How Vital is Good Customer Experience in Healthcare?
Good Customer Experience: Vital in Healthcare?
By Kate Eversole
In case you missed it, AOL’s Vice President Ryan Block accidently created a viral success with his eight-minute recording of Comcast delivering awful customer service.
Last month, Ryan attempted to cancel his subscription and was bombarded with scripted impersonal responses. If you fancy a good laugh, you can check it out here: http://bit.ly/Us5O6l Sound familiar?
Thanks to social media, a good or bad customer experience (CX) can go viral and make or break a business. But does this CX argument stand true in health?
According to the Health Research Institute, CX is an emerging business requirement in the USA, driven by health reform and state exchanges. This will open up a “retail market” model of healthcare, and by 2018 over 23million people will be shopping for healthcare products and services! Now is a crucial time for healthcare organisations to define their consumer engagement and loyalty strategies.
With this in mind I joined Michelle Hawkins from Virgin Cares CX team, to get her take on CX in health.
How do you go about measuring CX? Can we measure the damage this call has done for Comcast?
Michelle Hawkins: You should measure what matters and ensure that covers efficiency, effectiveness and experience. We spend a lot of time looking at what success looks like and how we will measure that. It’s a balance of saving money and creating value which isn’t always monetary so you have to think creatively about wealth.
When you think of CX, you think of behavior change being the “Holy Grail” — are there any programs that stand out in changing behavior?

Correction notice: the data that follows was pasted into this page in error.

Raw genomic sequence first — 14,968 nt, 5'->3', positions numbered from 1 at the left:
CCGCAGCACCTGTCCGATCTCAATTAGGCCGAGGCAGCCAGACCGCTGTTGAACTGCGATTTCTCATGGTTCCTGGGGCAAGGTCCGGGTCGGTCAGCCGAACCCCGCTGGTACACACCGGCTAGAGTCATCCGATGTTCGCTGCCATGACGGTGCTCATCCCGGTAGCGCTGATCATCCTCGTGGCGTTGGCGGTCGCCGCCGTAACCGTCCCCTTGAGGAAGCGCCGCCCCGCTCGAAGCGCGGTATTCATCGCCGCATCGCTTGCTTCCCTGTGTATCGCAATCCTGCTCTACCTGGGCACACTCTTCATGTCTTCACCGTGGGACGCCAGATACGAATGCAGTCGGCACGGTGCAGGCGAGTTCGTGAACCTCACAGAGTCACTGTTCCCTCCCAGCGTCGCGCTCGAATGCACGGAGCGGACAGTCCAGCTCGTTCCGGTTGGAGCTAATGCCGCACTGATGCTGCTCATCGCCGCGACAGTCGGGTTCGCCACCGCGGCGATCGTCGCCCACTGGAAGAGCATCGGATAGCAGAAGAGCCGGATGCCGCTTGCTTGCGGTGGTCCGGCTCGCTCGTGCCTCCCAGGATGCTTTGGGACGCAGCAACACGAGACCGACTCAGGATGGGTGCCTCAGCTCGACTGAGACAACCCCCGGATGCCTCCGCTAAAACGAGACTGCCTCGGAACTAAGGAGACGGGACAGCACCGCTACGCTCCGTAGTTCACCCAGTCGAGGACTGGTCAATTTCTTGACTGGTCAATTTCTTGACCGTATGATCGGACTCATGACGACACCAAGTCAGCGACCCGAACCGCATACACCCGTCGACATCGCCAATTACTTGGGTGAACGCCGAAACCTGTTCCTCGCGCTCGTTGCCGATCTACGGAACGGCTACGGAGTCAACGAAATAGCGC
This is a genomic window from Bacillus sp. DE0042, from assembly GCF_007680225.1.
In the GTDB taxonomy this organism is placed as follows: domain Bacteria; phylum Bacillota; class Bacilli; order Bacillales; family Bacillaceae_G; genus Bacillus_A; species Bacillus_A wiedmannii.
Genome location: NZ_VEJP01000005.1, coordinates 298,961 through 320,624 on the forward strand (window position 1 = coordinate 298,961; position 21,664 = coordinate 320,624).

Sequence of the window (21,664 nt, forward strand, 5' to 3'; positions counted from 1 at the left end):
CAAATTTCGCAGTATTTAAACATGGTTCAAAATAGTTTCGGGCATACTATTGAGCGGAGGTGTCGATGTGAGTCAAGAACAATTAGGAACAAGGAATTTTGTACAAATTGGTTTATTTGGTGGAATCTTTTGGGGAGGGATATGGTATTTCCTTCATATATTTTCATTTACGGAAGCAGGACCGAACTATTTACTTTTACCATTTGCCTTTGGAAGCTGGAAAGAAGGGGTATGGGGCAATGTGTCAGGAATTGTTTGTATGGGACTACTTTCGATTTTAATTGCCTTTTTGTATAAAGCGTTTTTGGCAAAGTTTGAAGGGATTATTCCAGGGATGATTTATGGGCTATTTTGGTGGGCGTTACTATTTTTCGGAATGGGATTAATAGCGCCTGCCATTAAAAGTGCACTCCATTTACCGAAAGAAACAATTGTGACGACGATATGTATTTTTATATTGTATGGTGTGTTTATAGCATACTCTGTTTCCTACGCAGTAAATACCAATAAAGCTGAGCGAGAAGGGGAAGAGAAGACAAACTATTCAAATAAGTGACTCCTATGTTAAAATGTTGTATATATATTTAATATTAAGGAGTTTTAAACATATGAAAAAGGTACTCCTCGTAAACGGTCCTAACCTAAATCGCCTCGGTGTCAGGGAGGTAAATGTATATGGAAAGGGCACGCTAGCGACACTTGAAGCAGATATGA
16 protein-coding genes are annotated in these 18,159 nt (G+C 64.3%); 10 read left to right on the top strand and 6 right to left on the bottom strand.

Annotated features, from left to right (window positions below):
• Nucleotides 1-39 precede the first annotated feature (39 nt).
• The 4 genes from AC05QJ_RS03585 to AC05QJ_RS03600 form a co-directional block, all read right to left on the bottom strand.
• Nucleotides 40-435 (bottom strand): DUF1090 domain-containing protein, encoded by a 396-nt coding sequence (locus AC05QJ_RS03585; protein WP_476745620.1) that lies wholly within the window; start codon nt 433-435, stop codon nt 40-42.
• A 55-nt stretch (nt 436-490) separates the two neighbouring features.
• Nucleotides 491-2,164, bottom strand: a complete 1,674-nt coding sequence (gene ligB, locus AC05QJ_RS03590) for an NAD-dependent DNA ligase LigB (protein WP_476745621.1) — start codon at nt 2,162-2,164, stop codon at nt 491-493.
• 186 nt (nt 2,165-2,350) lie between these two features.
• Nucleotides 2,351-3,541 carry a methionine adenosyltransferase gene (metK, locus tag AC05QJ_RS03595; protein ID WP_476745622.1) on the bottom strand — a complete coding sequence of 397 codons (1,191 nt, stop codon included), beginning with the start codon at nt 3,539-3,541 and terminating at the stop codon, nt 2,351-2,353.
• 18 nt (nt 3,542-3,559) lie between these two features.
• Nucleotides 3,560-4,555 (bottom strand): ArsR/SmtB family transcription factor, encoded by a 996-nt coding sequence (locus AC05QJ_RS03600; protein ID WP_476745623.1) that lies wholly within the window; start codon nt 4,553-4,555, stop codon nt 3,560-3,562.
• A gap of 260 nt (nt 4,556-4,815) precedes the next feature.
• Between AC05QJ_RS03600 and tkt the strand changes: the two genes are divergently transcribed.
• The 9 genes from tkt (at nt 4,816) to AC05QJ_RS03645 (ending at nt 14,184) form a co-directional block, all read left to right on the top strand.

MH:The organ donation program in the UK stands out because it is one of the simplest and most effective programs I’ve seen. On average, three people a day die because there are not enough donors. The Behavioral Insights Team at the Government’s Nudge Department were tasked with getting people who support organ donation (90% of the UK public) to join the register (at this time only a third joined the register.) They conducted a trial with over 1 million people through the DVLA online. When people were renewing their driving licence or vehicle tax they tested 8 different messages to encourage people to join the donor register. Interestingly, they discovered that people were most receptive to messages that appeared to affect them personally – rather than “peer pressure” or “shock value”.
What about in Virgin Care? Have you managed improve CX in a healthcare environment?
MH: We wanted to understand how we could improve the experience of community nursing, for both service users and our staff. As a result, an ethnographic research project was conducted to better understand the lives of our staff and their clients / patients. The insight project in itself was a tool for staff engagement and had the benefit of bringing people together and helping them feel involved in positive changes for their teams. It also led to a huge range of tangible improvements being rolled out, including new name badges for staff, improved kit bags and mobile working which is proving to be a disruptive innovation.
Back to ROI – how did you measure the programs success?
MH: We measured by things like monthly net promoter scores for client/service user satisfaction, staff morale scores, and productivity and cost savings.
Finally, what recommendations do you have for pharma looking to develop their CX programs?
1. Start by understanding the answers in as much detail as possible from the customer’s eyes.
2. Focus on finding the positives not just the weaknesses.
3. Look for the root cause and keep asking yourself why? We often talk about symptoms and not causes so are trying to solve the wrong things
4. Consider the different dimensions of experience, notably the physical, social and mental spaces that influence how we think, feel and behave
You can see the full version of this interview here: createhealth.io/London/blog
Kate Eversole is CreateHealth.io’s co-founder and marketing director.
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